Elucidating the geographical history of diversification is critical for inferring where future diversification may occur and thus could be a valuable aid in determining conservation priorities. However, it has been difficult to recognize areas with a higher likelihood of promoting diversification. We reconstructed centres of origin of lineages and identified areas in the Mexican tropical dry forest that have been important centres of diversification (sources) and areas where species are maintained but where diversification is less likely to occur (diversity sinks). We used a molecular phylogeny of the genus Bursera, a dominant member of the forest, along with information on current species distributions. Results indicate that vast areas of the forest have historically functioned as diversity sinks, generating few or no extant Bursera lineages. Only a few areas have functioned as major engines of diversification. Long-term preservation of biodiversity may be promoted by incorporation of such knowledge in decision-making.

  7. Sources and sinks of diversification and conservation priorities for the Mexican tropical dry forest.

    Directory of Open Access Journals (Sweden)

    Judith X Becerra

    Full Text Available Elucidating the geographical history of diversification is critical for inferring where future diversification may occur and thus could be a valuable aid in determining conservation priorities. However, it has been difficult to recognize areas with a higher likelihood of promoting diversification. We reconstructed centres of origin of lineages and identified areas in the Mexican tropical dry forest that have been important centres of diversification (sources and areas where species are maintained but where diversification is less likely to occur (diversity sinks. We used a molecular phylogeny of the genus Bursera, a dominant member of the forest, along with information on current species distributions. Results indicate that vast areas of the forest have historically functioned as diversity sinks, generating few or no extant Bursera lineages. Only a few areas have functioned as major engines of diversification. Long-term preservation of biodiversity may be promoted by incorporation of such knowledge in decision-making.

  8. Governance Structure, Product Diversification, and Performance

    NARCIS (Netherlands)

    A.A.C.J. van Oijen; G.W.J. Hendrikse (George)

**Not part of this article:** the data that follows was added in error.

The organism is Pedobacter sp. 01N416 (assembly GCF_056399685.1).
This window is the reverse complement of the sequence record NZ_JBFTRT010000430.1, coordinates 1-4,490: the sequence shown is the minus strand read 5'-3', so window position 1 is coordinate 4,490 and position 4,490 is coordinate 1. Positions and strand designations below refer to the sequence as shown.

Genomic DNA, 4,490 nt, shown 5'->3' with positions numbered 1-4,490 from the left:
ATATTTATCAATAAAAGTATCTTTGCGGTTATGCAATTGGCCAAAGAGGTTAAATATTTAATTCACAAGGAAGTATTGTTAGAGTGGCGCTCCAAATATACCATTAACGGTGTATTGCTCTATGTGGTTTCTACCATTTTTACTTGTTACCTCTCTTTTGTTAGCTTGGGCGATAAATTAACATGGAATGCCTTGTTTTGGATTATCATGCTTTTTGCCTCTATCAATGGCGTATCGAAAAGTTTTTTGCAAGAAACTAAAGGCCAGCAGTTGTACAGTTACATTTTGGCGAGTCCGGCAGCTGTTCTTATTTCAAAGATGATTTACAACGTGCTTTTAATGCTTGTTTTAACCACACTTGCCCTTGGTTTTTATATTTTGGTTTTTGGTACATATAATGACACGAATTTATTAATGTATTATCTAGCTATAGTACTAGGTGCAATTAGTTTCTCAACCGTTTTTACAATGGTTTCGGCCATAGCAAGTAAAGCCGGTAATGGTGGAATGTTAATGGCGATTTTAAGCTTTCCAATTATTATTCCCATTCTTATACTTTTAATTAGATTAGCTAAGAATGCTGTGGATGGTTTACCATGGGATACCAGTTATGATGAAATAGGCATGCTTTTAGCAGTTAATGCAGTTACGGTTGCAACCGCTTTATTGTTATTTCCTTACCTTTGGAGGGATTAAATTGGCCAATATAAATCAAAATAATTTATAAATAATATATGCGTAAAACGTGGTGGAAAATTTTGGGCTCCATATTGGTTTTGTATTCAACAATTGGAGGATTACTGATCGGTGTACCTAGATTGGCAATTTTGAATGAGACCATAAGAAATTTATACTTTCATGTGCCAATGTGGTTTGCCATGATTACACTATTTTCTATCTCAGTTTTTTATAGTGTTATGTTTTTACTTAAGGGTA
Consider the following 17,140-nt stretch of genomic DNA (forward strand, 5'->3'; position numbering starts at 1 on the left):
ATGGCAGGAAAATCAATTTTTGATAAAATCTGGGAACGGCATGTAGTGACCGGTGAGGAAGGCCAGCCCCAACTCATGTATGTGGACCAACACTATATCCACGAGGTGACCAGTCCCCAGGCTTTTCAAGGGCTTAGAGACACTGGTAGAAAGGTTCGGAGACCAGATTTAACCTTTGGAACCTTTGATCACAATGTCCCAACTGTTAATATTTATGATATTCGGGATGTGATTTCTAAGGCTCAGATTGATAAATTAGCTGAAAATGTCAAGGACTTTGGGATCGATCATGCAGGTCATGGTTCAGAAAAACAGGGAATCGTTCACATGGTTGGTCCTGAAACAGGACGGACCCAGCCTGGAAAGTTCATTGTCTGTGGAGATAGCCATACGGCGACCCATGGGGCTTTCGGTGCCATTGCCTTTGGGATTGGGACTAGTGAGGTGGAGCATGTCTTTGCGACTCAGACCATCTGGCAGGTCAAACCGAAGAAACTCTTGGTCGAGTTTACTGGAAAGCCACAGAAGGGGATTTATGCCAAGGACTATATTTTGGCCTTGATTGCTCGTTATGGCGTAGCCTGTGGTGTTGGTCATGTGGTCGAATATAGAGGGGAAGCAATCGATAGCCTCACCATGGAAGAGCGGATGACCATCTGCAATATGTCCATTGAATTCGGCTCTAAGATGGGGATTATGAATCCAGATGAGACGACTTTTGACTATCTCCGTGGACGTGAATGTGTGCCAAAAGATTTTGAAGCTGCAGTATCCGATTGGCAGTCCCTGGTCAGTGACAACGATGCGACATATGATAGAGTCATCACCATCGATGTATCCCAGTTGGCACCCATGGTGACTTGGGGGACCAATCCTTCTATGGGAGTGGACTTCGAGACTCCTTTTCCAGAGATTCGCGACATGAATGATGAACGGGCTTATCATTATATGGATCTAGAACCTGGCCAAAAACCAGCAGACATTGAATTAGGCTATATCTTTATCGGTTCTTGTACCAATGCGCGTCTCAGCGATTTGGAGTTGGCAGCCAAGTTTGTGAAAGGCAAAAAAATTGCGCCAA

2002-01-01

    textabstractProduct diversification and its financial outcomes have been studied exhaustively. However, previous literature has focused on corporations, ignoring other important legal organizations or governance structures. In this paper, we study the diversification strategies of cooperatives and

  9. The Cost Of Diversification: An Organizational Perspective

    OpenAIRE

    Namhoon Kwon

    2004-01-01

    This paper approaches the issue of corporate diversification from the perspective of the theory of firm. The cost of diversification is identified by the loss of innovative information due to increased communication requirement within the firm. The level of diversification is shown to decrease with a better information processing technology and stabler business environment. These results are in accordance with historical and industrial patterns of diversification.

  10. DIVERSIFICATION OF A SAFETY FOOTWEAR PRODUCT

    OpenAIRE

    HARNAGEA Marta Cătălina; SECAN Cristina

    2017-01-01

    Product diversification is a usual strategy of footwear producers. As a requirement related to competitiveness in this domain, diversification can be done by practical application of some criteria. Considering this aspect, the paper proposes a research on the diversification in the case of a safety footwear product by modifying its component patterns, while keeping the initial shape of the product. Thus, starting from a safety shoe model, diversification was performed by changing the configur...

  11. Diversification patterns and survival as firms mature

    DEFF Research Database (Denmark)

    Coad, Alexander Jean-Luc; Guenther, C.

    2013-01-01

    We focus on the relationship between age and diversification patterns of German machine tool manufacturers in the post-war era. We distinguish between 'minor diversification' (adding a new product variation within a familiar submarket) and 'major diversification' (expanding the product portfolio...

  12. Diversification at Financial Institutions and Systemic Crises

    NARCIS (Netherlands)

    Wagner, W.B.

    2006-01-01

    We show that the diversification of risks at financial institutions has unwelcome effects by increasing the likelihood of systems crises.As a result, complete diversification is not warranted adn the optimal degree of diversification is arbitrarily low.We also identify externalities that cause